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Mike Espy’s path to an upset victory in the Mississippi Senate runoff

The odds are against Mike Espy in a Senate runoff election. But here’s his path to an upset win.

Democrat Mike Espy is up against Republican Sen. Cindy Hyde-Smith in the Mississippi Senate runoff election.
Rogelio V. Solis/AP
Dylan Scott covers health care for Vox. He has reported on health policy for more than 10 years, writing for Governing magazine, Talking Points Memo and STAT before joining Vox in 2017.

Democrat Mike Espy would the first black senator from Mississippi since Reconstruction if he wins a long-shot bid on Tuesday in the Mississippi Senate runoff election.

Espy has never led Sen. Cindy Hyde-Smith in the polls. But I spoke recently with a half-dozen political insiders tracking the race — Democrats, Republicans, and unaffiliated — and everybody agreed that he could win.

The question is how. Donald Trump won Mississippi by 18 points in 2016. Republican Sen. Roger Wicker, the state’s senior senator, just won reelection by nearly 20 points earlier this month. Mississippi hasn’t elected a Democrat to the Senate since the 1980s — back when some southern Democrats were still unapologetic segregationists.

So it’s a long shot. But based on my conversations, Espy’s best shot at an upset requires three things:

  1. Strong turnout among black voters
  2. Weak turnout among the most far-right voters
  3. A respectable showing among independents, while picking off a few Republicans

The difficulty of the task should not be underestimated. Even after Hyde-Smith drew national media attention for a joke she told about “public hangings” and her attendance at a white segregation school. Republicans are spending a lot of money to link Espy, an ex-Congress member and agriculture secretary under President Bill Clinton, to his past with the Clintons and a 30-count corruption indictment in the 1990s (he ended up acquitted on all charges).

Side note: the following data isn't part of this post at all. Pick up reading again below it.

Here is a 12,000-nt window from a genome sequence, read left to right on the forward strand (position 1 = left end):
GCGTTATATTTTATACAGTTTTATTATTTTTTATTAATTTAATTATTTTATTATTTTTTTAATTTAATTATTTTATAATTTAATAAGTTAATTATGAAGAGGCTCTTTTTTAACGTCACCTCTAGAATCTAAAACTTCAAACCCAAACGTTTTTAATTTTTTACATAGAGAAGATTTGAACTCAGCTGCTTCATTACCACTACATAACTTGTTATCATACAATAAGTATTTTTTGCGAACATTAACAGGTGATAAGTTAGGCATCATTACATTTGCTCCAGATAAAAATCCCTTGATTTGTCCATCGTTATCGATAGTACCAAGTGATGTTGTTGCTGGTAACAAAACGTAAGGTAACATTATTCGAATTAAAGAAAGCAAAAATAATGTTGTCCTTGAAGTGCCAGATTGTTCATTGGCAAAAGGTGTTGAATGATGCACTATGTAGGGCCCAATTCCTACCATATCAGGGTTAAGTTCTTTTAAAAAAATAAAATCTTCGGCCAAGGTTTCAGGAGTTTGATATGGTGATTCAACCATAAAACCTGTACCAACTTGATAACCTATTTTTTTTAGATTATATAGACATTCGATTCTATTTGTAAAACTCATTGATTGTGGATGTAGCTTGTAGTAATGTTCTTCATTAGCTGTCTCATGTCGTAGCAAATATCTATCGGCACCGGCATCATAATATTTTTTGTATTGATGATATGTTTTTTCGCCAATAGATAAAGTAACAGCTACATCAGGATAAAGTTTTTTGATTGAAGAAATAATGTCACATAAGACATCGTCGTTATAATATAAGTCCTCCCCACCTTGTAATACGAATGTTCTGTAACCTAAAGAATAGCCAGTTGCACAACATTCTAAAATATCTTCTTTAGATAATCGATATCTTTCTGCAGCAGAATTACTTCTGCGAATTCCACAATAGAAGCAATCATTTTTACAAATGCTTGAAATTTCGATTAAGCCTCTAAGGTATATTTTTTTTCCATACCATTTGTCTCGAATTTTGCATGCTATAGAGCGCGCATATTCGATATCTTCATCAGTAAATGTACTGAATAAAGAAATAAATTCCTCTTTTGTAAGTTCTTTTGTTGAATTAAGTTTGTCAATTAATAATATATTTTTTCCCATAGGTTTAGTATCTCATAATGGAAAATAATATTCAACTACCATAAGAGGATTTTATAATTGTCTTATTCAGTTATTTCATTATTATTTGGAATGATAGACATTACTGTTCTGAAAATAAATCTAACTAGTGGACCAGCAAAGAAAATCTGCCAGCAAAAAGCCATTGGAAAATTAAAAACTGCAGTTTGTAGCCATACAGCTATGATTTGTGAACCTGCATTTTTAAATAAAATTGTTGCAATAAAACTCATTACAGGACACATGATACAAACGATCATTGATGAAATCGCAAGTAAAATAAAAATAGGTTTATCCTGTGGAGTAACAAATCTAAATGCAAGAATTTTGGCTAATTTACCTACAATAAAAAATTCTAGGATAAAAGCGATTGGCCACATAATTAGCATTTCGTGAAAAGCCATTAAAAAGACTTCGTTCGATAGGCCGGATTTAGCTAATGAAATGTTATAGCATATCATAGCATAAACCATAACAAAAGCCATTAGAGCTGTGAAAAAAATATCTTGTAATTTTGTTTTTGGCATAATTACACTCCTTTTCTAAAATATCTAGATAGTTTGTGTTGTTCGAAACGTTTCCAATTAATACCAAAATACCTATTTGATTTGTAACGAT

Oddly enough, nobody expects the Hyde-Smith controversies that have visited national attention on Mississippi to make or break the race. If the Democrat is to pull off the unlikely win, this is how he would do it.

1) Espy needs black voters to turn out in strong numbers

Hyde-Smith and Espy are vying to finish retired Sen. Thad Cochran’s current term, which ends in 2020. They were the top two finishers on November 6 in Mississippi’s so-called “jungle primary”; Hyde-Smith got 42 percent, Espy earned 40 percent, and Chris McDaniel, a former state legislator with white nationalist sympathies, received 17 percent.

Because no candidate got 50 percent, the two candidates receiving the most votes — Espy and Hyde-Smith — now square off in the November 27 special election. Winner takes all.

The numbers are straightforward, according to the Democratic operatives I spoke with: roughly 35 percent of Mississippi’s population is black, and Democrats need them to make up at least that much of the electorate — preferably more, of course — to have a chance.

It’s not a perfect comparison, but Alabama — the site of Democratic Sen. Doug Jones’s stunning win over Roy Moore last year — is one reason for hope. After dropping off in 2014 and 2016, black voters turned out in the highest numbers this decade to help push Jones to victory. They were a slightly bigger share of the electorate than the broader population: 29 percent versus 27 percent.


This is one place where Hyde-Smith’s associations with segregationists and Confederacy apologists could help. The stakes are going to be clear to the Democratic base: They have a chance to elect a black senator who is running against a politician who would even think to joke about lynchings. Nearly 600 people were lynched from Reconstruction to the 1960s, the highest number in the country, according to the NAACP.